As we approach the end of the year, I thought it might be useful to round up the best of 2017 here: some of the most useful resources that I’ve put together at Photowebo. Maybe you’re new to the site, or maybe you’ve been around but missed something. Either way, I hope these are helpful for you as you wind down your year and make plans for 2018.
Search marketing continues to matter, and not just because of raw algorithmic stuff that keeps the computer robots happy.
Search optimization matters because if you’re doing it right, you’re helping everyone who uses your website. The same good practices that help you rank well with search engines will also make your site faster, easier to use, and more effective for the human visitors interacting with your website and photography.
At the beginning of the year, I realized that one of the things preventing many photographers from diving into search engine optimization is that they were a bit overwhelmed and saw a ton of advice, but weren’t quite sure where to start with their website. I started offering SEO audits for photographers so that folks would have an itemized analysis of where they currently stand and where to focus their energy to get the biggest improvements. If that’s something of interest, get in contact with me and let’s get started.
What do you do when your photos get stolen? Yes, there are the legal options including DMCA takedown notices or potential copyright lawsuits, but depending on the nature of the infringement, you might also consider whether you can leverage stolen photos for SEO benefit.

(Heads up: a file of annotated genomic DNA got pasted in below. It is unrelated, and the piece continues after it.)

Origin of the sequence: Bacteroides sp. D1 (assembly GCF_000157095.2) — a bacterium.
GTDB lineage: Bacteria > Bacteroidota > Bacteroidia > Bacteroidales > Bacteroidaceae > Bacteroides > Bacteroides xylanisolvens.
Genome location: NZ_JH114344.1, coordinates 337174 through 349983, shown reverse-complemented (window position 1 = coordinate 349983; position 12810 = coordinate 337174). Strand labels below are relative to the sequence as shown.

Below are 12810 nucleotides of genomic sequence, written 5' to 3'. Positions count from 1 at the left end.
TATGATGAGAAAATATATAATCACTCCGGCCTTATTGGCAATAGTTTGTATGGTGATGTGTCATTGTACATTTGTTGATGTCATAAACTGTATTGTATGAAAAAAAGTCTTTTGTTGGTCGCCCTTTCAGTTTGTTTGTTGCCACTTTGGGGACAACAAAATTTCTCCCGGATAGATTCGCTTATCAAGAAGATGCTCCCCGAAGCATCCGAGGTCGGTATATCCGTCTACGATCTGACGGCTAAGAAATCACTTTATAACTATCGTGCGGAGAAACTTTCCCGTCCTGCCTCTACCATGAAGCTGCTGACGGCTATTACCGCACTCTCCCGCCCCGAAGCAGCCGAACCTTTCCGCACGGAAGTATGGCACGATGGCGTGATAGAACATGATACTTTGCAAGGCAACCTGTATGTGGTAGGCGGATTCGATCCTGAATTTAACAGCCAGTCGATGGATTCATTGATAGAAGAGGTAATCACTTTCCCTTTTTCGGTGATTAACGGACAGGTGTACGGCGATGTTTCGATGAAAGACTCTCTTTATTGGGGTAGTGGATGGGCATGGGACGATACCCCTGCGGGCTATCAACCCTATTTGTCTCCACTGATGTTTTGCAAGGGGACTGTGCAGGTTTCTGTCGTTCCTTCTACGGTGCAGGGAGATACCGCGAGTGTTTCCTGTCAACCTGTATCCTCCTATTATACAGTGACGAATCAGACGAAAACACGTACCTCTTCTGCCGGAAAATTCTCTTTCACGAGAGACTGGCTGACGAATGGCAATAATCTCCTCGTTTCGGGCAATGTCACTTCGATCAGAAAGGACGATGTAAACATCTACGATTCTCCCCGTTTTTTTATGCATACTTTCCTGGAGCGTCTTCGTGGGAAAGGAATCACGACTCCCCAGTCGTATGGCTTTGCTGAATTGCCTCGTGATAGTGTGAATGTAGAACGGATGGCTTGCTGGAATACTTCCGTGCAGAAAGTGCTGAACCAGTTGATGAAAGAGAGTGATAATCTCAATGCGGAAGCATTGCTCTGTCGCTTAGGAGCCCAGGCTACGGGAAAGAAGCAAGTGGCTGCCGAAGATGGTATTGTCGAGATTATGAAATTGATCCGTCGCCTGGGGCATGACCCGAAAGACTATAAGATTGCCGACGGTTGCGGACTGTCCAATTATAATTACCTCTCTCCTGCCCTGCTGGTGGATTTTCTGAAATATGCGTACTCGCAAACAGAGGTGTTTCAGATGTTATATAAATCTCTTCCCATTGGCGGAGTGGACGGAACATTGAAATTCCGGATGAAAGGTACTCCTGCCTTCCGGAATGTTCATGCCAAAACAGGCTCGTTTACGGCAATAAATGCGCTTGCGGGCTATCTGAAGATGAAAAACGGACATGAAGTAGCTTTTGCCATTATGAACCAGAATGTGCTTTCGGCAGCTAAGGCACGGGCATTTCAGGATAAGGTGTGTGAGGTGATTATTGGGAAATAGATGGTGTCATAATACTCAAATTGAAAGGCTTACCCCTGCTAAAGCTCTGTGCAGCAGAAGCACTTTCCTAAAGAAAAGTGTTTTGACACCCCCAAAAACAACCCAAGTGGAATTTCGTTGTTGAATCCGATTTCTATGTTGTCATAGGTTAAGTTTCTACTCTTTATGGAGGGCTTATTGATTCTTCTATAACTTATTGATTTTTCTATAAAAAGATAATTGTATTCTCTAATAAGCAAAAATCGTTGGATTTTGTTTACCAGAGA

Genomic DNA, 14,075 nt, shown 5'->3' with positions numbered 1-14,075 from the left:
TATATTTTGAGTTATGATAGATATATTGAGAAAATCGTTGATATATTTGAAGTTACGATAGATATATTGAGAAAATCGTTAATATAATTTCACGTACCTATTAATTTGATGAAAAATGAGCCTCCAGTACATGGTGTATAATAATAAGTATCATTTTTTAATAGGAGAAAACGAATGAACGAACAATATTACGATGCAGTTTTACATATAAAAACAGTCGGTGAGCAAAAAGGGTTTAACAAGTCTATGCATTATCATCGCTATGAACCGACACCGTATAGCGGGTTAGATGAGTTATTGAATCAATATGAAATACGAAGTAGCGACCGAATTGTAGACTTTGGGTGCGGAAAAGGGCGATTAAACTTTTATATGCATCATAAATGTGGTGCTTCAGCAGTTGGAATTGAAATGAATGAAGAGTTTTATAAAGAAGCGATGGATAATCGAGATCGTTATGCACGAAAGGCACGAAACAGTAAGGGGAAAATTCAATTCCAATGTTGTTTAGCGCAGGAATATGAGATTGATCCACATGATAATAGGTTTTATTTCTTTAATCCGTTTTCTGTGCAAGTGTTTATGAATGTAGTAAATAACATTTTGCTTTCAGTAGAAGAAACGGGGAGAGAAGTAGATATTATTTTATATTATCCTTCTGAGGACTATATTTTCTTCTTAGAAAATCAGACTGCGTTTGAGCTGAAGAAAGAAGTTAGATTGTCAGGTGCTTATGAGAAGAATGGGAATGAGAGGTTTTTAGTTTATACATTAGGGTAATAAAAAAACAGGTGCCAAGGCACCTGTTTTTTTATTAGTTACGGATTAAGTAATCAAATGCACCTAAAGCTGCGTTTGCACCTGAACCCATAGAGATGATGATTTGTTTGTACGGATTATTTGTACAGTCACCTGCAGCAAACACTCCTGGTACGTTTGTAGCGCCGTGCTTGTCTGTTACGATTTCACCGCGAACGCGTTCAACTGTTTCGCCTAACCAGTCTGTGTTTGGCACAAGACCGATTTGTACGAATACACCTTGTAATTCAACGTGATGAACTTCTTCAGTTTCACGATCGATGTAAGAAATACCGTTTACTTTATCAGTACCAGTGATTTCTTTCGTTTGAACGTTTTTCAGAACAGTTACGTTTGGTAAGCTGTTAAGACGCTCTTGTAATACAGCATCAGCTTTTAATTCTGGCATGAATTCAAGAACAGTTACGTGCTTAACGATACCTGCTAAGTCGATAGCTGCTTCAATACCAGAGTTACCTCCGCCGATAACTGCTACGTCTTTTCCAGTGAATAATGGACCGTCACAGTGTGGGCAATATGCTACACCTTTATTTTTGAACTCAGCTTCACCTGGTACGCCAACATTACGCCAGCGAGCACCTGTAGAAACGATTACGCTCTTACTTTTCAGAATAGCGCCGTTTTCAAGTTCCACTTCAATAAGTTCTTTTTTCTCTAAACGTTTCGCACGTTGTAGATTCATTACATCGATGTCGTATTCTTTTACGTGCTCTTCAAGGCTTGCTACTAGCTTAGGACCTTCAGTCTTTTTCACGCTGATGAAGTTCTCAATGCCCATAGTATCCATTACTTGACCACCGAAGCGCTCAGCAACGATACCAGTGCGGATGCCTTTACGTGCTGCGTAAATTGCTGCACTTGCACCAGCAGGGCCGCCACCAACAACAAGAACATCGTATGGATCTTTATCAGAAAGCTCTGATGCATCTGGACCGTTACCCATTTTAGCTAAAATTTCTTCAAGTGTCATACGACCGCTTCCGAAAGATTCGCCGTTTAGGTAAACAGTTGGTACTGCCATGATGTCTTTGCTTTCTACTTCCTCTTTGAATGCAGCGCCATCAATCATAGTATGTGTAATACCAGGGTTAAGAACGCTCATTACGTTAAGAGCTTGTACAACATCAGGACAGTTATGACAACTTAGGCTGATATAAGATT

Marketing Beyond Search
Search engines are one thing, but another hot area that I see getting more and more attention is the trend of photographers finally getting smart with email marketing. There are a couple of resources you can use to help you find success. It wasn’t brand new in 2017, but my intro to email marketing for photographers is still quite relevant, and was updated midyear. In a more tactical article, I laid out 101 email subject lines for photographers, which provides inspiration not just for subject lines, but for subjects themselves. Check it out.
For something Google-related that’s not SEO, a couple months back I wrote about how you can use Google Trends to plan your marketing because Google makes a lot of data available that will help you understand what terms folks are using, and when. Why guess about when and how to do your marketing when Google will tell you?
To 2018 and Beyond…
What will next year bring us in the photography internet world? I’m not one to make a bunch of predictions, but I bet we’ll see more about email, less about Facebook, and more about understanding your web platform more in depth.